Sleep in total darkness and quiet

Make your sleeping environment as dark and quiet as you possibly can.  If you have tinnitus or are troubled by background noise, look into getting a white noise generator.  I was given this one on the NHS by my hearing therapist, and it was very useful when I was living in a noisy place and with a landlord who liked to play loud music at interesting hours, not to mention helpful when I was going through a spell of bad tinnitus.  It makes a variety of sounds as well as white noise, which is useful as it’s normal to find that some or most of the sounds annoy you, while there may be only one that you find soothing.  I personally liked the rain one.  It can also be plugged into a special pillow if you have a partner.

The rule for how dark your bedroom should be at night is that you should not be able to see your hand in front of your face.  I used to sleep with an eye mask on, but while my one was also good for dry eyes it was not a particularly friendly thing if you have a partner (he used to call me Bug Lady ,and would yelp if the bulbous shape of the eye mask hit him during sleepy cuddles), plus I decided that I wanted to try dawn simulation again.  There is some research suggesting that light is taken in by the skin as well as by the eyes, so some people think an eye mask won’t do if the room isn’t dark enough.  There are several views on the subject, though, and personally I wouldn’t worry about it.  If an eye mask suits you and doesn’t fall off during the night, then go for it, it’s a nice easy solution.

Once I stopped using the eye mask, I had to go to quite a lot of effort and a certain amount of expense to get the room as dark as possible.  There’s a borrowed light above the bedroom door which lets in light from the hall (which itself lets in light from the stairwell through a borrowed light above the front door), and I taped a piece of blackout fabric onto that shortly after I originally moved in years ago. The curtains are beige and glow nicely when the light comes through, even when I have my not-terribly-efficient blackout blind down, so I bought blackout curtain linings and they improved matters quite a lot.  Lots of light still came in around the sides and top, so I bought self-adhesive velcro and stuck one side to the window surround and stapled the other side to the blackout linings, thus blocking off the light at the sides.  I did spend a while still being woken by the small amount of dawn light coming over the top of the curtain rail, but this settled after a while.  I don’t know whether it was an adjustment period or whether it was because winter set in and it was still dark when my alarm went off.   I found that it took me a while to get used to not having the eye mask on any more, for some reason, but I now sleep absolutely fine without it.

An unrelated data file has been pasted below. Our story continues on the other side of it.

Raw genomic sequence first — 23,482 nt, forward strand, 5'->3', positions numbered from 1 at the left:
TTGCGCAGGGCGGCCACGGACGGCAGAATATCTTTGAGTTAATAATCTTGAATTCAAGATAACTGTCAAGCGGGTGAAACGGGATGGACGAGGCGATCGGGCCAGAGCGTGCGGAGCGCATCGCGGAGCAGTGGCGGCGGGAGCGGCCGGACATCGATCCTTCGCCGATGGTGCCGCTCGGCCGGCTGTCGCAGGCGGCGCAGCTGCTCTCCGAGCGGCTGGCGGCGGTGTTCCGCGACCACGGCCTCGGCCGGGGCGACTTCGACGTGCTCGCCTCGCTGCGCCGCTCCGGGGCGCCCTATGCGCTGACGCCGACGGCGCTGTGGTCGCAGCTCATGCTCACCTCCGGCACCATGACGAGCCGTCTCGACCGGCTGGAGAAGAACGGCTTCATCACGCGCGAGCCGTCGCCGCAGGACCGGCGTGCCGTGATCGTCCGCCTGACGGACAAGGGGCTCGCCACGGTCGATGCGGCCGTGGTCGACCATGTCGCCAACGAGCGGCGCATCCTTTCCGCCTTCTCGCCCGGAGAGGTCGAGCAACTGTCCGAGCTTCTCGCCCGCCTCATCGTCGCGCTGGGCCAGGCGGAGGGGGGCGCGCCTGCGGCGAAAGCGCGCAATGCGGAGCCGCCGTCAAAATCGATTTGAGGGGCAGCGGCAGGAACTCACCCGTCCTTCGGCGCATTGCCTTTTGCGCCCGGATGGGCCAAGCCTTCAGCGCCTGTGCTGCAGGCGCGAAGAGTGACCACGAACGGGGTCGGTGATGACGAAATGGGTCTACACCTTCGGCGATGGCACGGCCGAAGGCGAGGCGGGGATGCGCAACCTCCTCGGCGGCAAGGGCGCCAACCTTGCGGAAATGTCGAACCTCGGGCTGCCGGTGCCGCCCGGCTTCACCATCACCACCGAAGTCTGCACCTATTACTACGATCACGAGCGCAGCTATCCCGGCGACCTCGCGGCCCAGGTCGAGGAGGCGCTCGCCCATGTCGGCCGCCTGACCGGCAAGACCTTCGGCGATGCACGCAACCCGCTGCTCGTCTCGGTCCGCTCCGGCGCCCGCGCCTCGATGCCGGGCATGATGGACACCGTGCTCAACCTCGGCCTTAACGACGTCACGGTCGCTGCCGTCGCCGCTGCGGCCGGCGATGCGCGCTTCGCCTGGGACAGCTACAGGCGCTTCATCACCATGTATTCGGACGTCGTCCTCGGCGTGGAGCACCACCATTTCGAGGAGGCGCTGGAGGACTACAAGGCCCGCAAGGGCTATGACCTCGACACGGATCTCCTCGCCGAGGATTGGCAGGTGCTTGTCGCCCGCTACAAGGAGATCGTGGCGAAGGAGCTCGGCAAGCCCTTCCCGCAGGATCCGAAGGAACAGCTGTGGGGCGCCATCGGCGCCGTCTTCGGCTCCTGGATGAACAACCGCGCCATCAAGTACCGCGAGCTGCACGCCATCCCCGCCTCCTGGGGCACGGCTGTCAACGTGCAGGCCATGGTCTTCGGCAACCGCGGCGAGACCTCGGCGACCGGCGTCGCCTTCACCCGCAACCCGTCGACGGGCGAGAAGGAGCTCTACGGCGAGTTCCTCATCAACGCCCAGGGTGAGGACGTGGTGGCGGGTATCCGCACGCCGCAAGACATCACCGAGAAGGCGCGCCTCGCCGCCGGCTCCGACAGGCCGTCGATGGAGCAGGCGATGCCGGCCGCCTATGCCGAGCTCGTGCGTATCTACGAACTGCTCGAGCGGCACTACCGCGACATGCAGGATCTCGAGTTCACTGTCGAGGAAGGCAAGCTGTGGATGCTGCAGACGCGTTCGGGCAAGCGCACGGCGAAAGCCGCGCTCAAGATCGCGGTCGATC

All of this would have been considerably simpler if I did not have 10′ high ceilings, which meant that my original curtains had to be custom-made, the only affordable blackout blind available was a cheap and nasty thing from Ikea which was still a few inches too short, and I had to buy extra pieces of blackout fabric and sew extensions onto the blackout curtain linings.  If I ever have to start over with a similar type of flat, I think I’ll look into the cost of having shutters made instead.

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